We were next required to calibrate the hardware. This entailed taking a card supplied with the unit and inserting it in the scanner. The automatic feed pulled this through in around five seconds and the setup program informed us our scanner was calibrated.
In the interests of testing how idiot-proof this installation software was, we randomly clicked the 'back' option several times every now and again to see if it would get confused and hang. It didn't.
With the installation completed, users are presented with the CardScan application interface which presents the contact database fields in what is designed to look like a rolodex.
The acid test was the actual scanning. This is achieved by placing the card, blank side down, into the scanner. The unit then pulls the card through automatically and deposits it on a useful pull-out tray.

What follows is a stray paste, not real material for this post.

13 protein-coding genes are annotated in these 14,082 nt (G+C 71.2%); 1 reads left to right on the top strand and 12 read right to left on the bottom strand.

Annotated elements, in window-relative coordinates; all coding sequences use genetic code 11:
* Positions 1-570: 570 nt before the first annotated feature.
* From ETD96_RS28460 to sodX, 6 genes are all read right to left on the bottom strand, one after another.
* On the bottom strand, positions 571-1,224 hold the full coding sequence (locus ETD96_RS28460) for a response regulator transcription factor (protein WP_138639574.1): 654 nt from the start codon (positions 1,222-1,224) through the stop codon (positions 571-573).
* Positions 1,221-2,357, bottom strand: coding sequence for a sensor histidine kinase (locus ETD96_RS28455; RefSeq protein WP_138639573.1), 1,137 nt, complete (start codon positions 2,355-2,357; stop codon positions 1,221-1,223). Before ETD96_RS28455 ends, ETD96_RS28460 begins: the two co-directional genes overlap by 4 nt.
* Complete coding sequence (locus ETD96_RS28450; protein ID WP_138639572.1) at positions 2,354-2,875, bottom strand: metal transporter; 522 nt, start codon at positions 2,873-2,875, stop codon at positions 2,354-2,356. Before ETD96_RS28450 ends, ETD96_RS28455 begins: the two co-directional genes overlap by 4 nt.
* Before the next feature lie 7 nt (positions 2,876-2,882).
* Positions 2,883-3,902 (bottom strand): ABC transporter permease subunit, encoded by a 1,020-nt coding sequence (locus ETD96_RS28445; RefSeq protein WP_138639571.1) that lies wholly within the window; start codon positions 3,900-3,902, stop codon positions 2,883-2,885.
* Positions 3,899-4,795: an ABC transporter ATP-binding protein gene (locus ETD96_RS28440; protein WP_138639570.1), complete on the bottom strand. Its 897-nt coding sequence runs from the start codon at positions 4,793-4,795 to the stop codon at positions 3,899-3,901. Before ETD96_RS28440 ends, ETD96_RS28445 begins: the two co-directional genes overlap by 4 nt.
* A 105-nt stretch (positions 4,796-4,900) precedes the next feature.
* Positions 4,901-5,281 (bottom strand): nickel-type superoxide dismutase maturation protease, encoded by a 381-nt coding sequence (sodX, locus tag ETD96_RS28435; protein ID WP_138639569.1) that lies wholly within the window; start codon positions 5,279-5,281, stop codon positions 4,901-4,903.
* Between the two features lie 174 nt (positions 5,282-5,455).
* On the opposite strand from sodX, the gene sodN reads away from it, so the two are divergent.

After the image has been scanned, the program posts up a box asking the user to process the scan. This can be done in colour or, if speed not image resolution quality is of the essence, monochrome.
Once the image has been processed, the program retrieves the text from the card and posts it into the appropriate database fields.
The impressive thing here was the very surprising degree of accuracy. In almost all of our testing with a wide variety of card formats, the right piece of information - name, job title, company etc - was put into the right field. Even if the card is put in upside down, the software is smart enough to recognise this and turn the image up the right way.
The problems only occurred when we tried to scan cards with very dark backgrounds. We tried one with orange text on a purple background, one with a fetching lime green background and one with silver text on black. None of these card scanned successfully. But the vast majority scanned perfectly, taking less than five seconds to process.
There is also a useful batch processing option if it becomes necessary to feed many cards through in succession.